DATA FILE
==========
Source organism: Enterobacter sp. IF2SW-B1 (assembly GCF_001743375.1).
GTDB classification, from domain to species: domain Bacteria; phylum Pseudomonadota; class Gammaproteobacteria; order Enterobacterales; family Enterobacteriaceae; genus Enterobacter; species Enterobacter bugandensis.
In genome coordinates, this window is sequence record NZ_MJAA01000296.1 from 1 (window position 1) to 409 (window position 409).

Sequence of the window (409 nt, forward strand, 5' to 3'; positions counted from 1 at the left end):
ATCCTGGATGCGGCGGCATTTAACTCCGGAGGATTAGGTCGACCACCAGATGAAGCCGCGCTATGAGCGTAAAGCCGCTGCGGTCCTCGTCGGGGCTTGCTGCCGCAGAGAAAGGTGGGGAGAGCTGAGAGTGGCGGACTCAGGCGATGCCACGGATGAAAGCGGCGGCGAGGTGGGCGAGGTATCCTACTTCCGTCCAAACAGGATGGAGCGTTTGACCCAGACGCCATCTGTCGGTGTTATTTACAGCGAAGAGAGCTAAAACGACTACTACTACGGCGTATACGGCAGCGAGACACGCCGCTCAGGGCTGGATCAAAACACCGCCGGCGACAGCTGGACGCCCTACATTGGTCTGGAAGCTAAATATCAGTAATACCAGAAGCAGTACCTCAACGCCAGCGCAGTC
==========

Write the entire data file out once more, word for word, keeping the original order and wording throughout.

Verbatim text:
Source organism: Enterobacter sp. IF2SW-B1 (assembly GCF_001743375.1).
GTDB classification, from domain to species: domain Bacteria; phylum Pseudomonadota; class Gammaproteobacteria; order Enterobacterales; family Enterobacteriaceae; genus Enterobacter; species Enterobacter bugandensis.
In genome coordinates, this window is sequence record NZ_MJAA01000296.1 from 1 (window position 1) to 409 (window position 409).

Sequence of the window (409 nt, forward strand, 5' to 3'; positions counted from 1 at the left end):
ATCCTGGATGCGGCGGCATTTAACTCCGGAGGATTAGGTCGACCACCAGATGAAGCCGCGCTATGAGCGTAAAGCCGCTGCGGTCCTCGTCGGGGCTTGCTGCCGCAGAGAAAGGTGGGGAGAGCTGAGAGTGGCGGACTCAGGCGATGCCACGGATGAAAGCGGCGGCGAGGTGGGCGAGGTATCCTACTTCCGTCCAAACAGGATGGAGCGTTTGACCCAGACGCCATCTGTCGGTGTTATTTACAGCGAAGAGAGCTAAAACGACTACTACTACGGCGTATACGGCAGCGAGACACGCCGCTCAGGGCTGGATCAAAACACCGCCGGCGACAGCTGGACGCCCTACATTGGTCTGGAAGCTAAATATCAGTAATACCAGAAGCAGTACCTCAACGCCAGCGCAGTC